Newspaper Page Text
Sea Coast Echo.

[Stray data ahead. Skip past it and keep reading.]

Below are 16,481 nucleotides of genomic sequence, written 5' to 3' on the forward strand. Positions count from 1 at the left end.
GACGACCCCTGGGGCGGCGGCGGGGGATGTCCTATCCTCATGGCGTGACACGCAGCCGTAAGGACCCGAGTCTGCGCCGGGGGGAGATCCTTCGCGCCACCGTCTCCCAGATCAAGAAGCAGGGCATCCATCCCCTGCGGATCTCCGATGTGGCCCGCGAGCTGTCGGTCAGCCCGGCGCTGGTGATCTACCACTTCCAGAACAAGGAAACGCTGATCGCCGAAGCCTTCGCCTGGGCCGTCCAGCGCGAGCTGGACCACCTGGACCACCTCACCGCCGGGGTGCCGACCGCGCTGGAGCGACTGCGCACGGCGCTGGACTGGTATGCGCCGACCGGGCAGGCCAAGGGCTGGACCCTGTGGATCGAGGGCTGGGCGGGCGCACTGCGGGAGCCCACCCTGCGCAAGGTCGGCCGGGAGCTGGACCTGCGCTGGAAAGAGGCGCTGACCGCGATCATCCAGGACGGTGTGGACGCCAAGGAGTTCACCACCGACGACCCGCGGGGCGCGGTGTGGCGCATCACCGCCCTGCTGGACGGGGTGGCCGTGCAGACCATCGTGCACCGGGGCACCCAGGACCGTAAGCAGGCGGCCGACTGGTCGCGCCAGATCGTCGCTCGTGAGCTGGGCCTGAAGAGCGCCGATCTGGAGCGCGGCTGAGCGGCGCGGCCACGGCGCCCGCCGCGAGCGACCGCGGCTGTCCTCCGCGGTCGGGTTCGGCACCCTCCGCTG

t HAS. C.. MOBKAU, Editor and Pab’r. CITY ECHOES Buy Liberty Bonds. Every bond is a blow at Germa ny. You hit them one lick. Are our hearts with our soldiers? The response to the Third Liberty Loan will be the ansewr. Mr, Hy. Cuneo returned to his duties at Anniston, Ala., Tuesday night, after a ten-day visit home. Mrs. R. de Montluzin visited re latives at New Orleans Wednesday and attended a performance by Ma dame Sarah Bernhardt. Miss Enola Verlander, connected with Touro Infirmary, at New Or leans, is spending a while here, visit ing Miss Mildred von Drozkowsky. Mrs. S. Matrar.ga, of New Orleans, is spending a while here, visiting at the home of her daughter,Mrs. Harry Glover, and family, on the beach front. Judge J. A, Breath was in New Orleans Saturday and witnessed the Elks parade and the reception ten dered the boys from Camp Beaure gard, La. Mr. and Mrs. S. Swoop and I-vely young daughters, Misses Margery and Charley, have opened their summer home on the beach front and arrived a few days ago for the sumer season. Good business as well as patriotism urges support of the Government in its financial needs, and no class of Americans more than the farmers uf the nation whose own welfare is in dissolubly bound up with that of the United States Government. Rev. Father L. Voyer, assistant pastor, was a visitor to New Orleans during the early part or the week, guest for the day of Mr. Jno. D. Grace and family. President Wilson looks to the toil, intelligence, energy, foresight and patriotism of the American farm er to win this war. Buy Liberty Bonds. Mayor-elect and Mrs. R. W. Webb spent Saturday in New Orleans, wit nessed the laying of the corner stone of the new Elk Bldg, and at tended the festivities of the day. air. Henry Litchenstein and friend Mr. Henry Bloom, of New Orleans, spent the week-end at the Litchen stein summer home on the beach front. Mr. and Mrs. Litchenstein are entertaining the latter’s father, Mr. Levy, of New York City. The sooner the irristible might of this great Republic is organized and put into full action the sooner the war will end. Every dollar invested in Government securities works to shorten tine war. to save the lives of American soldiers and sailors. Miss Edwige Saucier was called to New Orleans during the early part of the week by her sister, a mes sage announcing the illness of her brother-in-law, Mr. Calogne, who is, we are glad to say, better. Bay St. Louis’ new City Council will take office this evening at the City Kali. The new board will or ganize and Mayor-elect Webb will appoint the different new officers, and name his working committees. Dir. Joseph O. Mauffray, Miss Elsie Mauffray, Funston Mauffrav. Mrs. V/m. Slgerson and son Burt, Mr. Jos. F. Cazeneuve motored t oHattiesburg and Camp Shelby during the week, enjoying the trip and their visit to both places. The trip was made in Mr. Mauffray’s big family car. The Lades’ Woodmen Circle are she ~mg a special spirit in the Liberty Parade, to take place in this citv to morrow afternoon. A special meet ing of this organization was held Thursday night for the purpose of planning and perfecting arrange ments for participation in this pa rade. Circuit Clerk E. Van Whitfield is preparing for a tour of registra tion over the county. He has a no tice in this issue of The Echo an nouncing the dates and places of vis it. Our readers over the county would do well to keep this notice foi future reference. Dir. Joseph Combel has sold his hardware business at Biloxi to a newlyformed stock company, the Combel Hardware Company, incorpo rated, with a capital stock of $20,- 000. The prospects for the success of the new organization are verj flattering. Mr. Combel has any number of friends here who wish him well. Major W. A. McDonald left for Hattiesburg yesterday to join Gov. Bilbo and staff en route to Camp Beauregard, La., where they will visit the Mississippi boys and review the military parade. The Governor’s visit is in line with other governors who are visiting their State troops in different camps on the occasion ol the soldiers early leave-taking for Eu rope. Fere LcDuc Council, Knights of Columbus, has leased the Bordage? building, on the beach front, between Main and State streets, ana will soon move therein from present headquarters in Main street. The building a large one, it is intended to fit it up most attractivelv both as a club house and meeting place, and should prove a popular place of as sembly. Mr. Miguel Parilla, son of Mr. and Mrs. Frank Parilla, left during the week for- Camp Beauregard, La., from Hancock county, to train for Uncle Sam’s services. He has been selected by Dr. Dana in his specie, hospital work in Italy, the funds for which were donated by New Orleans philantropic source. Young Parilla will receive his training at the base hospital at Camp Beauregard. Mr. Joseph F. Cazeneuve, of the Hancock Countv Bank, and Mr. Geo. R. Rea, of the Merchants Bank, re turned home Thursday morning from Camp Shelby, where they attended the annual convention of the Missis sippi Bankers’ Association. All ses sions of the convention were held camp and the members of the or ganization boarded and lodged with the soldiers. It was quite an inno vation the bankers enjoyed. Mr. Cazeneuve and Mr. Rea inform The Echo that they were most cordially received and entertained to a man. Mr. Eea was elected a vice president of the Staae section of the National Bankers’ Association, an honor un solicited and which was worthily bes towed. BIG LIBERTY PARADE FOR m SI LOUIS SUNDAY AFTERNOON Demonstration To Take Place As the Opening Gun For Third Li berty Bond Drive, GRAND PATRIOTIC DISPLAY. The Public, Every Member of Organ izations and School Boys and Girls of City to Participate. Hancock county tomorrow —Sun- day—will stage its Liberty Loan da monstration at 2 o’clock in the after noon, and it is expected to be a suc cess in every particular. Every man, woman and child in Hancock county, who can, is expected to join in this monster demonstration, whiejh will mark the opening of the campaign for the Third Liberty Bond Drive in the United States. This campaign opened today, April 6th, the first anniversary of the day upon which President Wilson signed the decla ration of war by the United States against Germany. Hancock county has never failed in any call made upon it since the war, going “over the top” in every in stance, and in the matter of the Third Liberty Bond Drive this time will prove no exception. Hancock county is called upon to subscribe $74,410 as the minimum to the total of $3,000,000,000, and it is needless to say, Hancock will be equal to the occasion. The parade tomorrow, to be follow ed by public speaking, is in accord ance and at the suggestion of the fol lowing communication from the gov ernment, through the District Loan Publicity Committee, and from which communication The Echo quotes; “Liberty Loan Committees over the country are planning public dem onstrations for the opening of the campaign. We believe it will be possible to carry out this idea in t sl is District. Liberty Loan officials in Washington earnestly recommend that it be adopted by you. “The plan is this: On Saturday afternoon, April 6th, or Sunday after noon, April 7th, the citizens of each city and town will join in a mammoth war demonstration. Every civic or ganization, lodge, club, church, club or institution will be asked to assem blers members for a big marching pa rade. Banners will be carried. The | work of organizing ecah subdivision of the parade will be left to the offi cers of the particular organization w h ose members will compose it, and they also will be left to design and provide their own banners. The pa rade will be through the down town streets, and then march to a nearby park where a great outdoor meeting will be held, to be addressed by some notable. “We believe that a demonstration of this kind can be held in every town. We believe it can be made a most elfective medium for mobiliza tion of the war spirit. We believe the theme of t i! e meeting should be to stand behind the boys at the front. Such a demonstration will not only excite the public interest, but serve to enthuse the workers on your com mittees, The selection of Saturday or Sunday for the parade is left to your judgment, but Sunday afternoon will be a most fitting time to have the parade because more people will be free to participate and the fact of its being held on the Sabbath would add to the serious-mindedness of the peo ple and help impress them with the seriousness of the whole affair.” Accordingly, the parade and de monstration will take place to-mor row, starting from the place of form ation at the City Hail, at 2 o’clock oharp. The route of march will be from City Hall to Union street, to Front and along the beach way to Carroll avenue, along Carroll thence to Scc speaker will deliver the address of douse, where Mr. D. B. H. Chaffe, of New Orleans, and a well-known sepaker, will deliver the addres of the day. Prior to the address there will be singing of patriotic airs, “The Star Spangled Banner” and “Ameri ca” by school pupils. Mr. George C. Firsching will lead the parade as grand marshal. St. Stanislaus College Band. WOMEN’S DIVISION. 1— Red Cross. 2 Woodmen Ladies’ Circle. 3 Eastern Star. (Alphabetical order.) 4 Baptist Church organizations. 5 Catholic organizations. 6 Episcopal organizations. 7 Methodist organizations. B—Other organizations. SCHOOLS. 1 — Girls of all schools. 2 Bovs of all schools. MEN’S DIVISION. 1— Boy Scouts. This to be followed by the follow ing named orders, in alphabetical or der. 2 Bay Benevolent Association. 3 Immaculate Conception Italian Society. 4 Knights of Columbus. 5 Order of Maccabees. 6 Masonic Order. 7 Woddmen of the World. 8— General public. The marching will be four abreast, and every person who'can will wear or cary an American flag. Business houses and dwellings along the route and over the city as veil will display the American colors. And above all—everybody (but the Grand Marshal) on foot. Park your cars in the courthouse square. The Echo regrets to note the in tended departure from Bay St. Louis of Dr. J. Q. Fountain and his excell ent family in the near future. For merly of Logtown, Dr. Fountain has resumed his practice there and vici nity. The people of Logtown are delighted to welcome Dr. Fountain’s return as we are Ibath to see him leave Bay St. Louis. — ■ 4 Asa silent reminder that the 3rd Liberty Bond Drive is on, the electric lights of the city will go out for a half minute duration every night next week during the early hours. This is a silent reminder. Think of the boys in the trenches pouring out their life blood that you may live I i'hen resolve to buy a Liberty Bond. The test is on— does German auto cracy breed better men than Ameri can democracy? JOS. SCAFIDE HELD UP !N N. O. Joseph Scafide of Bay St. Louis, was held up and robbed in New Or leans one night this week. The N. O, Item carries the following account: Two negroes, one tall, one short, approached -Joseph Scafide, United States Mail clerk of Bay St. Louis, as, at 1 o'clock A. M., Wednesday he v/alked from the Union station to his quarters at 1610 St. Charles avenue. The encounter took place at Terpsi chore and Carondelet, v.fithin two blocks of Monday night’s hold-up of Charles Raymond. As the three met, the tall negro flashed a pistol and pok ed its muzzle close to Scafide’s head. The short negro swiftly went through the mail clerk’s pockets, taking two pocket-books, one with £l2 cash, one with Masonic and Pythian receipts and a bank check signed by Scafide’s father. Leisurely the negroes examined the loot, the pistol still at Scafide’s head. They handed him back the check, but they kept the cash. And dismissed Scafide, after which they strolled leis urely away. THOSE WHO WILL SELL BONDS. Jos. O. Mauffray, director; Ward I—Geo, C. Firsching, captain; A. A. Kergosien, J. E. Erwn, J. A. Breath, Ward 2—Jno. Osoinach, captain; F. E. Saucier, E. J. Gex, R. L. Genin. Ward 3 —R. C. Engman, captain; L. J. Norman, Geo. H. Edwards, Hy. Scafide. Ward!—Harry Glover, cap tain; F. H. Egloff, Frank Hymcl, Al bert Jones. Fenton—W. A. Cuevas; Logtown—H. S. W’eston; Kiln—T. W. Decker. NOTICE TO WOODMEN. You are respectfully urged to as semble at the W. 0. W. Hall Sunday, afternoon at 1 o’clock, to participate in the Liberty Bond Parade to take place the same afternoon. FRANK HYMEL, Consul Com. Bay St. Louis, Miss., April 5, 1918. SELECTMEN LEAVE FOR CAMP. The following-named white select men from Hancock county left Bay St. Louis Tuesday morning for Camp Pike, Ark., followed by the prayers and best wisehes of the community: Herman Edward Riddle, August Al bert Carco, William Manzy, Peter Aglar Agarioue. BAPTIST CHURCH SERVICES. There will be regular services to morrow—Sunday—at the First Bap tist Church, 11 A. M. and at 8 P. M. The public cordially invited. H. C. ROBERTS, Pastor; Miss Marguerite Boyd, charming and accomplished sister of Mrs. (Dr.) Jas. A. Evans, arrived here dur ing the week from Martha Washing ton College, Abingdon, Va., and will remain here visiting for a few w r eeks to return then with her mother to their home at Dresden, Tenn. Mrs. O. Fayard is the champion sweet pea grower hereabouts. Her garden is riot with color and the deli cate fragrance of the blossom, which are early and of attractive specimen. Mrs. Fayard has had unusual success year after year. CASTOR IA For Infants and Children In Use For Over 30 Years Alwa^bears Signature of i| This year when you turn over your ground to plant put ||9 M i n an extra acre of corn, or cotton, or rice, the proceeds ||| pound interest. They are the finest investment thaf anyone can N^B ||||| f iave * Absolutely safe and you can always get your money back ||||| you plant your extra acrtf and invest the. proceeds in War) g||ra Ist—You raise more food or materials needed by the coun-.j rSM stamps, which are same as cash, paying interest* vgH can get literature about War Savings Stamps front C'ag* & aAjL, ♦. x t NEWS NOTES FROM LOGTOWN. Mr. W. H. Lawrence came over from Gulfport on Friday and spent several days here. Misses Alice Wasson and Adrienne Bowman have returned to New Or leans, after spending several days with Miss Rebecca Baxter. Mr. and Mrs. J. H. Weston enter tained very handsomely on Friday night in honor of Misses Bowman and Wasson.' Various games of cards were played until a late hour, after which delicious refreshments were served. Dr. J. Q. Fountain has returned after several months service in the United States Army and will resume the practice of his profession in Log town and vicinity. Misses Clara and Ethel Otis en tertained on Saturday night com plimentary to Misses Bowman and Wasson. Besides the guests of hon or, the party consisted of the follow ing named: Misses Rebecca Baxter, Susie Briggs, Carro, Gladys, Mary and Irene Weston and Mesrs. Rus sell Summers Sidney Otis, Harold Weston, Nolan Mitchell and W. H. Mr. and Mrs. J. H. Weston and Mr. and Mrs. Lamar Otis. The party drove over to Bay St. Louis and at tended the A. & G. Picture Show, where they were joined by Miss Alice Fountain and Mr. Ahvin Ansley. After the show they repaired to a place on the beach where a delightful supper was served. Mr, H. G. Lytle, from Dallas, Tex,, spent the week-end here, the guest of friends. Miss Gladys Grayson, of Biloxi, is spending a few weeks here with Misses Carro nnd Gladys Weston. DEATH OF DR. McGOWAN. Logtown and the entire county as well was shocked last week to learn of the sudden death of Dr. McGowan, which occurred Tuesday afternoon, March 25th, while on a professional call at one of the H. Weston Compa ny’s logging camps. * Dr. McGowan had left Logtown in apparently the best of health during the early hours of the afternoon. He hud been called to administer to a sick child. It was while here that he was taken suddenly ill with ac cute indigestion. He treated himself and requested that Dr. Mead be tele phoned for, but in less than thirty minutes this good man was no more. He fell into unconsciousness and dis solution followed. The body was brought home that night and buried on Wednesday. Af ter services of the Methodist church by Rev. J. E. Gray, the procession moved toward the cemetery, led by members of the Junior Order, fol lowed by members of the W. O. W. and the ladies order of the Eastern Star, after which was the Masonic body who performed the ceremony at the grave. It was one of the largest funerals ever held here, people at tending from all over the county. Dr. McGowan was a splendid type of a man, beloved by all who knew him, and was known for the many charities he practiced daily in his profession and in private life. He was a typical citizen and identified with every movement and local or ganization for uplift and advance ment, and in hia death Logtown an< Hancock county have lost an ex amplary citizen. He is survived by his wife and two sons. These and other relatives have the sympathy of all who know them. REGISTRATION NOTICE. STATE OF MISSISSIPPI. HANCOCK COUNTY. Notice is hereby given that under the laws of the State of Mississippi, the undersigned Registrar of Voters for Hancock county, will visit the several voting precincts in said coun ty for the purpose of registering voters at the following places and dates, to-wit: Anslev, at Post Office, Monday, May 6, 1918. Pearlington, at Post Office, Tues day, May 7, 1918. Logtown, at H. Weston Lumber Company’s Store, Wednesday, May 8, 1918. Gainesville, at D. J. Carver’s Old Store, Thursday, May 9, 1918. Aaron Academy, at School House, Friday, May 10, 1918. Flat Top, at School House, Satur day, May 11, 1918. Parker, at Pleasant Hill Church, Monday, May 20, 1918. Caesar, at Post Office, Tuesday, May 21, 1918. Crane Creek at Seller’s Consoli dated School, Wednesday, May 22, 1918. Standard at Standard Turpen tine Company’s Store, Thursday, May 23, 1918. Fenton, at School House, Friday, May 24, 1918. Kiln, at Jordan River Lumber Company’s Store, Saturday, May 25, 1918. Bay St. Louis, at Court House, Monday, May 27, 1918. Waveland, at School House, Tues day, May 28, 1918. Lake Shore, at Dan Ladner’s Store, Wednesday, May 29, 1918. E. VAN WHITFIELD, Registrar. Bay St. Louis, Miss., April 6, 1918. CHANCERY SUMMONS—NO. 2120. The State of Mississippi. To Frank Mitchell: — You are commanded to appear be fore the Chancery Court of Hancock county , in said State, on Monday, the 27the day of May A. D. 1918, to defend the suit in said court of Anna E. Mitchell, wherein you are a defen-' dant. This 28th day of March, A.D. 1918. (Seal.) A. A. KERGOSIEN, Clerk. Notice for Publication. Department of the Interior, U. S. Land Office at Jackson, Miss., March 12, 1918. Notice is hereby given that Sam uel D. McCarty, of Logtown, Miss., who, on March 12, 1913, made Homestead Entry, No. 06060, for Lots 8 and 9 or E 1-2 of NE 1-4, Range 16 West, St. Stephen’s Meri dian, has filed notice of intention to make final Three Year Proof, to establish claim to the land above described, before Chancery Clerk of Hancock County, at Bay St. Louis, Miss., on the 25th day of April, 1918. Claimant names as witnesses Samuel D. Lott, * Mike Asher, Dave Williams, Abner Hur sey, all of Pearlington, Miss. W. F. CUMMINS, Register. FOR SALE —My home on Front St. Five bedrooms, parlor, bath, din ing room, kitchen, pantry, large hall, rear and front porches, electricity and water. Lot 66x200 feet; will exchange for small home and give terms for balance. Store house* 29x69 feet on east of Front St., formerly Breath's Store. Apply box 35. ~ YOU Can Shop all the New Year Round to Your Advantage - AT THE - Dry Goods Store - AND— Hardware Store, Of J. 0. MAUFFRAY, “The Stores of honest Values,” You will find a Complete Stock of New [ Goods, reasonably priced from which to select and to buy at at J. O. Mauffray, - Bay St. Louis, Miss. ! fw&sj A* fit 6' j j bud THEATRE | j I WEDNESDAY, APRIL BTH SONIA MARKOVA IN I I “A HEARTS REVENGE,” I FOX—ADMISSION 6 AND 11 CENTS. I THURSDAY, APRIL 11TH ELSIE FERGUSON IN | “THE RISE OF JENNIE CUSHING,” ARTCRAFT—ADMISSION, 11 AND 17 CTS. SATURDAY, APRIL 13TH BESSIE BARRISCALE IN “THE BAWB O’ THE BLUE RIDGE,” j Triangle—Comedy, ‘‘Perils of the Balsery.” ADMISSION— 6 and 11 CENTS. PETITION FOR PARDON. STATE OF MISSISSIPPI, COUNTY OF HANCOCK. To His Excellency the Governor of Mississippi and the Pardoning Board:— We, the undersigned citizens of Hancock County, Mississippi, res pectfully petition you to pardon Theodore Moody who plead guilty to the crime of burglar y at tne Octo ber, 1917, Term of the Circuuit Court of Hancock County, and we respectfully show as follow's, That said Theodore Moody opened a window and went into a residence at night, but molested no one, and did not take or attempt to take any property when lie could have easily have done so. He claims, and there is consider able other proof to shov/, that he was intoxicated and was coming home late; that the railroad track he had to cross was guarded by soldiers and that he was afraid to cross, and, therefore, attempted or intended to go into an old picture show to sleep for the night, bjat through some mis take he went into residence next door. Being in a way guilty he enter ed that plea and the judge sentenced him to serve fourteen months in. the penitentiary. He re mained in the county jail six months before he was indicted and has now been in the penitentiary six months, and is, therefore, we believe, suffi ciently punished. He is subject to the first call in the United States Army, being in Class A-l of the selective draft. We therefore respectfully request your immediate consideration of his immediate pardon. Respectfully submitted: ROBT. L. GENIN, W. J. GEX, C. L. WALLER, , M. J. GREEN, J. C. ROLAND, JOS. V. BONTEMPS, J. W. VAIRIN, J. N. VAIRIN, GEO. H. VAIRIN, A. A. KERGOSIEN, And others. TRUSTEE S SALE. I, A. P. Frymire, trustee, under the provisions of and by virtue of the authority conferred upon me in a deed of trust made by C. A. Mauffray to Henry Lochte Cos. et als, dated January 13, 1917, and which said deed of trust is recorded in Bool: 12, page 365 of Mortgages and Deeds in the office of the Chancery Clerk of Hancock county, Mississ: .oi, I will offer for sale, and will sell at public outcry for cash to the highest and best bidder, at the front dDor of the Court House, during legal hours, on Monday, May 6, 191 8, the following described property: SW 1-4 of SW T 1-4, Secti on 3,*T. 7, S. R. 14 West; NW 1-4 o f NW 1-4, Section 27, T. 6, S. R. 14 West; NW 1-4 of NE 1-4, Section 13., T. 7, S. R. 14 West; NW 1-4 of NE 1-4, Section JLB, T. 7, S. R. 14 -4 of SE 1-4, Section 13, T. 7, S. R. 14 West; SE 1-4 of SW 1-4, Section 42, T. 6 S. R. 15 West; NW 1-4 of SW 1-4 Section 29, T. 6, S. R. 14 West; NE 1-4 of SE 1-4, Section 2, X- S. R. 14 West; all located in Han cock county, State of Mississippi. Two thirds interest in S. 1-2 of NE 1-4 of the NE 1-4, Section 30, T. G, S. R. 13 West; SE 1-4 of NW 1-4, Sec tion 7, T. 7, S. R. 13 West; NE 1-4 of NW 1-4 Section 7, T. 7, S. R. 13 West; NW 1-4 of SW 1-4, Sec. I,S, T. 7, S. R. 13 West; all situated in Harrison county, State of Mississippi, also one 80-horse power boiler hori zontal boiler made by one engine, stationery; one log car riage, and the whole sawmill outfit known as the old Jack Pucheu mill. A. P. FRYMIRE,, Trustee. March 20, 1918. Notice from County Health Officer. All business houses, dairies and other places governed by the State health regulations are requested to get up their screens and put their places in such condition as provided by the regulations of the State Board of Health of Mississippi, as soon as possible. I will be around soon to make n;y quartesly report and there will be no special favor shown in cases of your failure to respect these regulations. J. W. MOODY, County Health Offi -er. March 20, 1918. WANTED—HOUSE CARPENTERS. Good House Carpenters in Pasca goula. Apply International Ship Building Cos., Pascagoula, Miss. NOTICE TO LOCAL BANKS. Notice is hereby given that tic' Board of Mayor and Aldermen of Bay St. Louis, will receive at its re gular meeting on Saturday, the 6th. day of April, A. D. 1918, at G o’clock P. M. bids from local banks for the deposit of all municipal mo nies, to the best advantage of the city; bids to be based on daily bal ances, and upon terms of deposits as provided by law. The Board reserves the right to reject any and all bids. S. J. LADNER, See*?. Bay St. Louis, Miss., March 2, 1913. How’s This? "W© offer One Hundred Dollars Reward for any case of Catarrh that cannot be cured by Hall’s Catarrh Medicine. Hall’s Catarrh Medicine has been taken by catarrh sufferers for the pasv thlrty qve years, and has become known as the tnoct reliable remedy fov Catarrh. Hall’s Catarrh Medicine acts thru the Blood on the Mucous surfaces, expelling the Poi son from the Blood and healing the dis eased portions. After you have taken Hall’s Catarrh Medicine for a short time you will see a great improvement in your general health. Start taking Hall's Catarrh Medi cine at once and gel rid of catarrh. Send for testimonials, free. F. J. CHENEY & CO.. Toledo, Ohio. . gld by U Dniwitt*, fto. j.